by Mark Green
Originally published in MediaPost.
The Media Ratings Council is proposing new guidelines for measuring video advertising across screens with the addition of weighting for duration. By adding seconds of duration to the measure of an interactive medium like digital, we are getting closer to rigorously measuring what we want to know. Is the viewer actually watching – or not?
As viewer distractions increase, this becomes more important.
Thanks to the MRC’s introduction of its attention standard for digital, the quality of digital inventory has helped accelerate the growth of digital video.
If we focus on duration of attention for cross-screen video, then it makes sense to do the same for the television audience. Measuring duration of "watching" TV would deliver more valuable data to networks and advertisers to improve impact. Just 10 years ago, advertisers did not have as many communication options, so there was no need to compare different ways of reaching people with video.
What Counts As "Watching" TV?
The industry standard for measuring television currently involves active metering systems that determine when someone is in the room (via a people meter) or when data models suggest someone is in the room (via set top box and smart TV data). These systems do not observe if eyes are actually looking at the screen, let alone tracking it second-by-second like digital.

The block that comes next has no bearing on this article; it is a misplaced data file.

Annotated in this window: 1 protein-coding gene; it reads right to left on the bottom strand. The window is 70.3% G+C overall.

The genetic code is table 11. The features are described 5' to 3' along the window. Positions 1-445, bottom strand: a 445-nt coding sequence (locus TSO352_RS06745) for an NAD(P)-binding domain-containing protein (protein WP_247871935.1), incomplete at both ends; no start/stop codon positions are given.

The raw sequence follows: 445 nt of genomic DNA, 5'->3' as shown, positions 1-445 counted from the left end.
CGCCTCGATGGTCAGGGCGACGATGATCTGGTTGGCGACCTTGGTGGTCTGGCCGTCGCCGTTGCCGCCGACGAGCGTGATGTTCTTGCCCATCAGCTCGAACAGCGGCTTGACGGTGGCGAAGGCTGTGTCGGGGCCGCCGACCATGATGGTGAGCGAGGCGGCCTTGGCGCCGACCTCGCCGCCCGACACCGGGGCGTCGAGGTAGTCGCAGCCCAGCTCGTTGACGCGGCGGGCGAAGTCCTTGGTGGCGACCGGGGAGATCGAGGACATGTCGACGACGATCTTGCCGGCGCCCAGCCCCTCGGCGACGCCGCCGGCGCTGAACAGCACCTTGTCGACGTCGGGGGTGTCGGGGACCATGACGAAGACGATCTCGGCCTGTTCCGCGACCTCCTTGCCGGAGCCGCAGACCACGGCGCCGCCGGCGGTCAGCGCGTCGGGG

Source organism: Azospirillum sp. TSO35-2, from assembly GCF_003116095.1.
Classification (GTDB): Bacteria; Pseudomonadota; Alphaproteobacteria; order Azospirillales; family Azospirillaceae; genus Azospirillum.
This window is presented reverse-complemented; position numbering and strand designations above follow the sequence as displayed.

Picture how many times you go into a room, switch on the TV, watch for a few minutes, and then start doing other things in the room—whether getting a glass of water or looking at your phone. People do not continuously attend to passive media like TV. This differs from interactive media, where the user is either paying attention or the device is switched off.
Even when a viewer is actively engaged in watching television, we know that two screens are often employed at once. You could be watching CNN and decide to tweet about a news story at the same time. You are engaged with the content, but distracted by a second screen. In the age of distraction, it’s important to measure how much actual watching gets done when someone is ‘watching’ television.
Before digital, distraction was less of an issue because all TV was linear; you had to watch then and there. In addition, the internet was much less distracting before the rise of social media and the deluge of content sharing. These distractions matter today.
Discerning True Value
Changing MRC guidelines to include attention duration for video is a great step toward measuring watching on digital — and it’s time we did the same for television. Shouldn’t we put a higher value on a viewer’s attention than their proximity to a television that is switched on?
Of course, analyzing a digital screen differs from a television screen. Data giants are able to parse digital interactions to the second, while television is still judging ratings by the half-hour or hour show.
The industry agrees attention is important, but we face challenges adapting to all screens. One thing is clear: There is a big opportunity to measure viewership by how people actually watch TV in the age of distraction.